Seasons Around the World
Seasons in 3D
Seasons: Earth, Moon, and Sun
Seasons: Why do we have them?
Summer and Winter

6.3.6: Use models or drawings to explain that the phases of the moon are caused by the moon’s orbit around Earth, once in about 28 days, changing what part of the moon is lighted by the sun and how much of that part can be seen from Earth, both during the day and night.

Phases of the Moon

6.3.8: Explain that fresh water, limited in supply and uneven in distribution, is essential for life and also for most industrial processes. Understand that this resource can be depleted or polluted, making it unavailable or unsuitable for life.

Coral Reefs 1 - Abiotic Factors
Pond Ecosystem
Water Pollution

6.3.9: Illustrate that the cycling of water in and out of the atmosphere plays an important role in determining climatic patterns.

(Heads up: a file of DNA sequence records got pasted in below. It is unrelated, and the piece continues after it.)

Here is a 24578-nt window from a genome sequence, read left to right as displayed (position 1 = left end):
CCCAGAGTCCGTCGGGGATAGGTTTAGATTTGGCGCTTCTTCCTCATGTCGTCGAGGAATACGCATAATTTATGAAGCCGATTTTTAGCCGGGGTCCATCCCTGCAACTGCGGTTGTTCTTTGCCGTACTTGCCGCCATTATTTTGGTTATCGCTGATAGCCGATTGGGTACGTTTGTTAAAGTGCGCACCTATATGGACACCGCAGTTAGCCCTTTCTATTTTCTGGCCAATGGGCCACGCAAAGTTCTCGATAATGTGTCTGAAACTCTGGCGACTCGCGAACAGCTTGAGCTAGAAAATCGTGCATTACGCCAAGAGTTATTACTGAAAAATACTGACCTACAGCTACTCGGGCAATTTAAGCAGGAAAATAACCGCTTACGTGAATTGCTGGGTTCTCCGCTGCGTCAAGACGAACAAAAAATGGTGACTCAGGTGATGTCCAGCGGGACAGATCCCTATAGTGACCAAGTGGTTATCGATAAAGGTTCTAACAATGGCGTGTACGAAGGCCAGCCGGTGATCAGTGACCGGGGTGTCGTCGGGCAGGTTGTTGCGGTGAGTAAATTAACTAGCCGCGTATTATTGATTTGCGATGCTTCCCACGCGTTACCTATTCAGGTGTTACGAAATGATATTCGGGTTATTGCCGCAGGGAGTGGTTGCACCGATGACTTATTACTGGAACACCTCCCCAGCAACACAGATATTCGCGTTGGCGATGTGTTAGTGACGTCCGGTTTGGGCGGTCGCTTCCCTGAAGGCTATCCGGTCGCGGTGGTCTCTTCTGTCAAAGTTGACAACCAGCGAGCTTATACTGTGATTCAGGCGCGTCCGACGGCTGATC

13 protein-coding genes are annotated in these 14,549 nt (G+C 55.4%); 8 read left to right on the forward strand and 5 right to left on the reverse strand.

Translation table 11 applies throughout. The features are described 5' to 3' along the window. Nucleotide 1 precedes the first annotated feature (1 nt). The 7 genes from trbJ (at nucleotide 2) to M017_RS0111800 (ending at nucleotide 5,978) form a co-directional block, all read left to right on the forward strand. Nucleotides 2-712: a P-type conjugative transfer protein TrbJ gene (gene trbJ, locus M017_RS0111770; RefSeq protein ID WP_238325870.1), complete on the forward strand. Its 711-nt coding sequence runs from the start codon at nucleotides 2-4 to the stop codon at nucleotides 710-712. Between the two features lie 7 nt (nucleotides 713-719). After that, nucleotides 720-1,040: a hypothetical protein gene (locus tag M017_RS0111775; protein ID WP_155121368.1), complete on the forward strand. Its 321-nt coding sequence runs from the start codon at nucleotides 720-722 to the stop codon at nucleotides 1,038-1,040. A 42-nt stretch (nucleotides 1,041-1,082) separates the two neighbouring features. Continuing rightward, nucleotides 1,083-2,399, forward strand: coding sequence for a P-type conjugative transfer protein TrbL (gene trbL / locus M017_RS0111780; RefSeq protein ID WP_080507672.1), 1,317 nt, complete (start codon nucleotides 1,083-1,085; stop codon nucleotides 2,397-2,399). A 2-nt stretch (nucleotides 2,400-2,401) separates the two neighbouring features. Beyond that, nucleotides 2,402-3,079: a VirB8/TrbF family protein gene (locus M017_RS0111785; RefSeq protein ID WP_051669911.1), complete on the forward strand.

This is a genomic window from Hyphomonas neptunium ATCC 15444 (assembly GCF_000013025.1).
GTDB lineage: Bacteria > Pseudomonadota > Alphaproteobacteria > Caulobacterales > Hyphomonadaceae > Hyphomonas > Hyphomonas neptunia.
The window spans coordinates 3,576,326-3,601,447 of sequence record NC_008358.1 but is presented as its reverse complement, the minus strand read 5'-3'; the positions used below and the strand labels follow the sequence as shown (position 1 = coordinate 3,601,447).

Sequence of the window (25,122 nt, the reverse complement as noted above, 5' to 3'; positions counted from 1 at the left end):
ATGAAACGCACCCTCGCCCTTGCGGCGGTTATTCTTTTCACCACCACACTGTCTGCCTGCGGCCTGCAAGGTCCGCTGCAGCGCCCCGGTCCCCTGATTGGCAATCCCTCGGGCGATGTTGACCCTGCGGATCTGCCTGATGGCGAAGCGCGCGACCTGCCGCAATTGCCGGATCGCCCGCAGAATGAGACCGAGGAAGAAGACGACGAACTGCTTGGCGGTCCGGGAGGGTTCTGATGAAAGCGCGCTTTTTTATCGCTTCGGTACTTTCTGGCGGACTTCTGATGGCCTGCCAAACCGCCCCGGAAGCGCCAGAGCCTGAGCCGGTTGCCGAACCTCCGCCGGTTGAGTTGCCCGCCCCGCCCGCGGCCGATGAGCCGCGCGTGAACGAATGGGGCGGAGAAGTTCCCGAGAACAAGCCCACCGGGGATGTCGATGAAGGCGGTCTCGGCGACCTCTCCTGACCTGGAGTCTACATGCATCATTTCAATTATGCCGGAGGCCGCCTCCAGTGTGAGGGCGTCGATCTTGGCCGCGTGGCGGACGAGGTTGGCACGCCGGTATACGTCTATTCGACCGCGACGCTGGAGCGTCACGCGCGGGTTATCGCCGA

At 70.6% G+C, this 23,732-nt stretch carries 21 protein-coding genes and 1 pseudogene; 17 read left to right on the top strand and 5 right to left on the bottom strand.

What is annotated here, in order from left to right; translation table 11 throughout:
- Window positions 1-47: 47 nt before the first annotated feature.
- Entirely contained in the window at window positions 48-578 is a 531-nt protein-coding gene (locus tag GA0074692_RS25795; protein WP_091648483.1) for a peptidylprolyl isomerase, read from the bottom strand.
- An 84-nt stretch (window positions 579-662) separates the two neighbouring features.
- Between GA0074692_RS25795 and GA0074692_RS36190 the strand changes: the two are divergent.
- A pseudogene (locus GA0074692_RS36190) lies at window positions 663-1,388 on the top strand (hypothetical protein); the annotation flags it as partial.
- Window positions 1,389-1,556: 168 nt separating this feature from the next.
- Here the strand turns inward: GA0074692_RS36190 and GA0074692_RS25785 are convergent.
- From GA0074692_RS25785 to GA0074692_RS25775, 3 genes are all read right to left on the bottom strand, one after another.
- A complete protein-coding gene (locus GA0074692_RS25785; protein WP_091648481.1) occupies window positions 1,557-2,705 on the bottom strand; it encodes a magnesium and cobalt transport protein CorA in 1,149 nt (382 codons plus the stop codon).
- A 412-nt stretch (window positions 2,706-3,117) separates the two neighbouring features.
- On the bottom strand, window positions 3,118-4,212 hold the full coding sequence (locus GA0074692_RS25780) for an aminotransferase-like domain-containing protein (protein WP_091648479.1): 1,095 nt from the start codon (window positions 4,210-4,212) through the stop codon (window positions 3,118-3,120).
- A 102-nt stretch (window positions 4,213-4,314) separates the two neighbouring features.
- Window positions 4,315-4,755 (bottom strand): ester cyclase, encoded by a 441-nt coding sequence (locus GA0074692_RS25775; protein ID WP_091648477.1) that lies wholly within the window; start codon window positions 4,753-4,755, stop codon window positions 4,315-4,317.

Water Cycle

6.3.10: Describe the motions of ocean waters, such as tides, and identify their causes.


6.3.11: Identify and explain the effects of oceans on climate.

Coastal Winds and Clouds

6.3.15: Explain that although weathered rock is the basic component of soil, the composition and texture of soil and its fertility and resistance to erosion are greatly influenced by plant roots and debris, bacteria, fungi, worms, insects, and other organisms.

Growing Plants

6.3.16: Explain that human activities, such as reducing the amount of forest cover, increasing the amount and variety of chemicals released into the atmosphere, and farming intensively, have changed the capacity of the environment to support some life forms.

Rabbit Population by Season

6.3.17: Recognize and describe that energy is a property of many objects and is associated with heat, light, electricity, mechanical motion, and sound.